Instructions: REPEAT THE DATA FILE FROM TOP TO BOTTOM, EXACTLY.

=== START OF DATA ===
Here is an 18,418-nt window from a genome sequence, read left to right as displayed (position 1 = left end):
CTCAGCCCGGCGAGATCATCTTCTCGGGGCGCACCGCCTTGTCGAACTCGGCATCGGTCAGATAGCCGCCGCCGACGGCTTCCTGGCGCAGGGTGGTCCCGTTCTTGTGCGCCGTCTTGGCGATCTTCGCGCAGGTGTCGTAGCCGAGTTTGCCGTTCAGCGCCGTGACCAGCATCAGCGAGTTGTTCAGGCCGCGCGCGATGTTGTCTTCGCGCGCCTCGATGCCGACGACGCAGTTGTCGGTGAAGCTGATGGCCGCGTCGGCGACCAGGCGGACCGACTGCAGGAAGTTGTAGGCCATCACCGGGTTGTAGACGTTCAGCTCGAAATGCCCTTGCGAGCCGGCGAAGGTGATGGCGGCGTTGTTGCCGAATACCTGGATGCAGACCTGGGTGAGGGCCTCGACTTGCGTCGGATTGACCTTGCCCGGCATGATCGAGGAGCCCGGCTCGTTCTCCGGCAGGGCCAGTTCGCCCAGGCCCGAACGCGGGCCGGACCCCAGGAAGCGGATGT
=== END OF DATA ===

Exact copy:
Here is an 18,418-nt window from a genome sequence, read left to right as displayed (position 1 = left end):
CTCAGCCCGGCGAGATCATCTTCTCGGGGCGCACCGCCTTGTCGAACTCGGCATCGGTCAGATAGCCGCCGCCGACGGCTTCCTGGCGCAGGGTGGTCCCGTTCTTGTGCGCCGTCTTGGCGATCTTCGCGCAGGTGTCGTAGCCGAGTTTGCCGTTCAGCGCCGTGACCAGCATCAGCGAGTTGTTCAGGCCGCGCGCGATGTTGTCTTCGCGCGCCTCGATGCCGACGACGCAGTTGTCGGTGAAGCTGATGGCCGCGTCGGCGACCAGGCGGACCGACTGCAGGAAGTTGTAGGCCATCACCGGGTTGTAGACGTTCAGCTCGAAATGCCCTTGCGAGCCGGCGAAGGTGATGGCGGCGTTGTTGCCGAATACCTGGATGCAGACCTGGGTGAGGGCCTCGACTTGCGTCGGATTGACCTTGCCCGGCATGATCGAGGAGCCCGGCTCGTTCTCCGGCAGGGCCAGTTCGCCCAGGCCCGAACGCGGGCCGGACCCCAGGAAGCGGATGT